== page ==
While high inflation will slightly dampen growth this year, expectations of robust domestic demand outweighing external risks will support the Philippine economy over the next six years, President Marcos’ economic officials said.
On Friday, Finance Secretary Benjamin Diokno said more aggressive interest rate hikes by the Bangko Sentral ng Pilipinas (BSP) to curb rising consumer prices would slow economic growth in the second half of 2022.
Even then, the Development Budget Coordinating Committee (DBCC) had confirmed the Marcos administration’s growth target of 6.5-7.5% for this year, below the reduced target of 7-8. % left by the Duterte administration.
While expensive goods and services were expected to persist, the DBCC raised its inflation assumptions to 4.5-5.5% this year and 2.5-4.5% next year, above the target range of 2-4% manageable BSP price increases conducive to economic growth. growth.
The spike in inflation will mostly be driven by expensive fuel, as the DBCC predicted Dubai crude oil prices would hover between $90-$110 a barrel in 2022, then “normalize” to $80-100 a barrel in 2023 Diokno added that the uncertainties brought about by developments abroad, particularly the protracted conflict between Ukraine and Russia, have helped temper growth expectations for this year.
But Diokno said “we should be happy” with a potential gross domestic product (GDP) expansion of 7% in 2022, which he said should be the “best performance” of Asean+3. Philippines and its nine Southeast Asian neighbours, the ASEAN+3 included China, Japan and South Korea.
“Increasing household consumption and private investment, along with a robust manufacturing industry, high immunization rate, improved health care capacity and the upward trend in tourism and employment have given us enabled us to safely reopen the economy and record positive growth for the first three months of 2022,” said Budget Secretary and DBCC Chair Amenah Pangandaman. Diokno said last week that he ‘expects double-digit or double-digit GDP growth in the second quarter to top the surprise 8.3% growth in the first quarter.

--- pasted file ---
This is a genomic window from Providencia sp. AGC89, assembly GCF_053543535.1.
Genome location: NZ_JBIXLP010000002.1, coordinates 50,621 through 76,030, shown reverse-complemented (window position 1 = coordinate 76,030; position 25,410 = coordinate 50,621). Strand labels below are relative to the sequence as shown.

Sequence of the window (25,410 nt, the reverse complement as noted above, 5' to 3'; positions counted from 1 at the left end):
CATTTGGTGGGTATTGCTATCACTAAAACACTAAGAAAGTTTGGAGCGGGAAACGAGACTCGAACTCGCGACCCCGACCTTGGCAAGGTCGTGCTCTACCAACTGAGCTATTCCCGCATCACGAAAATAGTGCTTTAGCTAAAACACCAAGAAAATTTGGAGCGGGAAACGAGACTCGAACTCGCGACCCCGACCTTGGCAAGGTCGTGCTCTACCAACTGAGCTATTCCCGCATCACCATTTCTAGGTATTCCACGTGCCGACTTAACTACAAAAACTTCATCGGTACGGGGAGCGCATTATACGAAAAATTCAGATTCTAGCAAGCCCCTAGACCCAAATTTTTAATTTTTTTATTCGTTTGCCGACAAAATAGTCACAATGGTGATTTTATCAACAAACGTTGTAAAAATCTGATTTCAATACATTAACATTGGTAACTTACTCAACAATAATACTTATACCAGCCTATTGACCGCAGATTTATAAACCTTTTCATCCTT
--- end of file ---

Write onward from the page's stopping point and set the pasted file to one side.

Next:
For 2023 to 2028, the DBCC has also set in stone the “more ambitious” annual growth aspiration of 6.5 to 8 percent, under the six-year fiscal framework, to be presented to Congress for final approval by President, to return the budget deficit to pre-pandemic levels equivalent to 3% of GDP, reduce the poverty rate to 9% by 2028 and upgrade the Philippines to upper-middle-income status before the end of the Marcos administration.
Socio-economic planning secretary Arsenio Balisacan said the projected downward trend in world oil prices would bode well for the Philippines’ medium-term outlook.
Balisacan, who heads the state planning agency National Economic and Development Authority, said while a slowing Chinese economy coupled with a looming recession in the United States would reduce Philippine exports to these two economic giants, a decline oil demand from their weaker economies would drive prices. down all over the world.
As domestic consumption and investment accounted for a “big chunk” of GDP, Balisacan expects a buoyant Philippine economy to offset the negative effects of external shocks. INQ
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